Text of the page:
Turf wars can be the silliest of all scuffles, and no place does silly with more zeal than Texas.
For example, the fine people of Dallas recently fell into a doozy of a turf tussle between the natives and foreigners - and the foreigners are winning. The out-of-staters, hailing from such distant lands as Bermuda and St. Augustine, Florida, are not people, but turf grasses.
Many homeowner associations, realtors, chambers of commerce, and city officials applaud (and even mandate) the use of such outliers to give a community that uniform, well-manicured, lush lawn look.
The natives, on the other hand, are tufts of tenacious prairie grasses, prickly cacti, and rough rocks - local elements that were "landscape" ages before lawns were invented, and way before there was a Dallas.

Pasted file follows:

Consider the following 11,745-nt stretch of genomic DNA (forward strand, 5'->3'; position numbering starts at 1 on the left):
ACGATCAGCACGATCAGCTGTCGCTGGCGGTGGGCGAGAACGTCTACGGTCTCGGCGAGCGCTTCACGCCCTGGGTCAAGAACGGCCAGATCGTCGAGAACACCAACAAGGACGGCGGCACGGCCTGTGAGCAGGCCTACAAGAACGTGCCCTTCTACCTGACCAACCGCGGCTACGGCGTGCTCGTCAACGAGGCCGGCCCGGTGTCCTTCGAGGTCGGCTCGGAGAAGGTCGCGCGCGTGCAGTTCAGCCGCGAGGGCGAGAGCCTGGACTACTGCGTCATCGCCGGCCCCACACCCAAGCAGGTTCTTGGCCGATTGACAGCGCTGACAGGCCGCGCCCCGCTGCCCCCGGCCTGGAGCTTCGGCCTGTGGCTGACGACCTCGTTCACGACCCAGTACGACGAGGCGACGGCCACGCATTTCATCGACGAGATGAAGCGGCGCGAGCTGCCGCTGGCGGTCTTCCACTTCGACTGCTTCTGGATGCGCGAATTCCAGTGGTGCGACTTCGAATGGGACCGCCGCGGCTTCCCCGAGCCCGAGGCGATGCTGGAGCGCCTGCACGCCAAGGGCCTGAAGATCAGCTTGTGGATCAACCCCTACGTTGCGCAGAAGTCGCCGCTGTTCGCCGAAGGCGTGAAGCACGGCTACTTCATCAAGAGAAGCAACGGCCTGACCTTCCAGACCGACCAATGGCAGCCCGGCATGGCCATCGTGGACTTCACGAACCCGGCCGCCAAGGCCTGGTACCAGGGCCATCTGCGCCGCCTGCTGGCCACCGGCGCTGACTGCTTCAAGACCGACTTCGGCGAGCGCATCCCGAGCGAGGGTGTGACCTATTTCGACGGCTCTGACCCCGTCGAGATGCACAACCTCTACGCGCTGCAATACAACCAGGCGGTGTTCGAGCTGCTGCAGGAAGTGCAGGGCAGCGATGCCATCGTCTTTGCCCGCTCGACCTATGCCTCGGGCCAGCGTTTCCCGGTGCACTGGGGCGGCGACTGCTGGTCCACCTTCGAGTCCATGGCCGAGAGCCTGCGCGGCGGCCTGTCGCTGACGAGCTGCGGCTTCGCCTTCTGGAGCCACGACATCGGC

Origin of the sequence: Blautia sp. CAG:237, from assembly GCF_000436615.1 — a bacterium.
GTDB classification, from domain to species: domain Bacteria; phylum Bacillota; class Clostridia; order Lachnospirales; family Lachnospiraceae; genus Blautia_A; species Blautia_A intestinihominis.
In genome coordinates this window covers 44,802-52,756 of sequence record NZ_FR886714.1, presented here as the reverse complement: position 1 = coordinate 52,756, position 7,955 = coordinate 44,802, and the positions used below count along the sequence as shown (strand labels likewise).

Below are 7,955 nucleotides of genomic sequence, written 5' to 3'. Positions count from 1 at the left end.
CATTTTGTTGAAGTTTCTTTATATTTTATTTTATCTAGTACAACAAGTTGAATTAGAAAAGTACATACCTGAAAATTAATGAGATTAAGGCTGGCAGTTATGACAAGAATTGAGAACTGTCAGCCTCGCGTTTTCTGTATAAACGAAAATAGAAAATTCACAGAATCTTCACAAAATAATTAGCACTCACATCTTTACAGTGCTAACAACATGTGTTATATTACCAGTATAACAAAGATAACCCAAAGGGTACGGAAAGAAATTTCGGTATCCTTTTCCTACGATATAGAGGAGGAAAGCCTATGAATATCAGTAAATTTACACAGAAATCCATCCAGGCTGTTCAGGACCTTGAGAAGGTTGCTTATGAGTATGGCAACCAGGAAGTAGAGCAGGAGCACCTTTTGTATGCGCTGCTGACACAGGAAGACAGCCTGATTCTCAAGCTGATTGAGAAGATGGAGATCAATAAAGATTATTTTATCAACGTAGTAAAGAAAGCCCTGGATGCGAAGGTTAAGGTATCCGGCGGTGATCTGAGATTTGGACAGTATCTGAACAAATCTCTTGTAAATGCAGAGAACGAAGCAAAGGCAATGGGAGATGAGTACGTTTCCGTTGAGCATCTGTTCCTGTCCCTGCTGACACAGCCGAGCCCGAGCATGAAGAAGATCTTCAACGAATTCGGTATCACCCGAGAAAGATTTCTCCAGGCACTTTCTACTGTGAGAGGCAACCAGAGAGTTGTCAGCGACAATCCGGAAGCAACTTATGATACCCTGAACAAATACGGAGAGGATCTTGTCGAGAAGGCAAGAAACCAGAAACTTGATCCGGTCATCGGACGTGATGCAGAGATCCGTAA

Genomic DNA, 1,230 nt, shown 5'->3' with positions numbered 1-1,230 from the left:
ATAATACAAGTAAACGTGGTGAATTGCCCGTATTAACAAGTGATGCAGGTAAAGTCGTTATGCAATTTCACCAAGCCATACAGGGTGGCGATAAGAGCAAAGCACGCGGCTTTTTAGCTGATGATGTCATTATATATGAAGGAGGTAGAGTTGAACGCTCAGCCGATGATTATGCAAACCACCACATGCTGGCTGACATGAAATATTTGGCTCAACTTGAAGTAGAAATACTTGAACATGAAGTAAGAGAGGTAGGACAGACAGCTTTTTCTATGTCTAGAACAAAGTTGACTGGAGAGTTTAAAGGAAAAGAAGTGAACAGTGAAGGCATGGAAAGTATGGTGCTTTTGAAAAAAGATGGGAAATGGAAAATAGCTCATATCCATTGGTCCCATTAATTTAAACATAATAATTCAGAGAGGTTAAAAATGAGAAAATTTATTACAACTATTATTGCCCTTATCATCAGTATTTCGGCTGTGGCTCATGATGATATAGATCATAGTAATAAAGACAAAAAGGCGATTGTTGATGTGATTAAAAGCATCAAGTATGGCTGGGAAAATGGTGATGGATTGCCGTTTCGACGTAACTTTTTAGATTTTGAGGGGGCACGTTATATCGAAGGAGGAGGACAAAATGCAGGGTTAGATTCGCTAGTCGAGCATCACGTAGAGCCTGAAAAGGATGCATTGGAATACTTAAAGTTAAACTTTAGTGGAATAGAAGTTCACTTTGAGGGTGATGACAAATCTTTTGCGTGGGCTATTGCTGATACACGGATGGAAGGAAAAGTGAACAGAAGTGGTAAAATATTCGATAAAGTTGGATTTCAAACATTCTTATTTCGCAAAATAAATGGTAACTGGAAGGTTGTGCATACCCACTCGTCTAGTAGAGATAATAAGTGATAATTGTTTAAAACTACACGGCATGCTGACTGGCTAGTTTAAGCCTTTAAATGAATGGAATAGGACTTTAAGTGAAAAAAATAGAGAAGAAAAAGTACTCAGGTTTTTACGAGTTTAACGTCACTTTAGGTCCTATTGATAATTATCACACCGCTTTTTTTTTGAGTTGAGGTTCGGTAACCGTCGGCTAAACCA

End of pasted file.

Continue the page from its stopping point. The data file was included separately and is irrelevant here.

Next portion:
Enter Burton Knight, owner of a modest home in the city's Junius Heights neighborhood. In the interest of water conservation, and in the interest of nature's own beauty, he ripped up his lawn and went native, creating a xeriscaped yard.
It's beautiful, but not in the eyes of the lawn lords who rule the local landmark commission and city planning office. Knight's problem, sniffed a planner who oversees the Junius Heights historic district, is this: "The lack of lawn. There's none. Zero."
She cited an ordinance that sets standards for such things, but all it says is, "Landscaping must be appropriate." Well, wonders Knight, in this land of constant drought and a critical water shortage, how appropriate is it to keep landscaping with water-guzzling, chemical-demanding, imported turf grasses? Besides, he adds, "How can you say that cactus is not historic?"
This is, after all, Texas, the natural home of prickly pears and scrappy people. Loosen up, Dallas - go native, or give up your Texas passport.
OtherWords columnist Jim Hightower is a radio commentator, writer, and public speaker.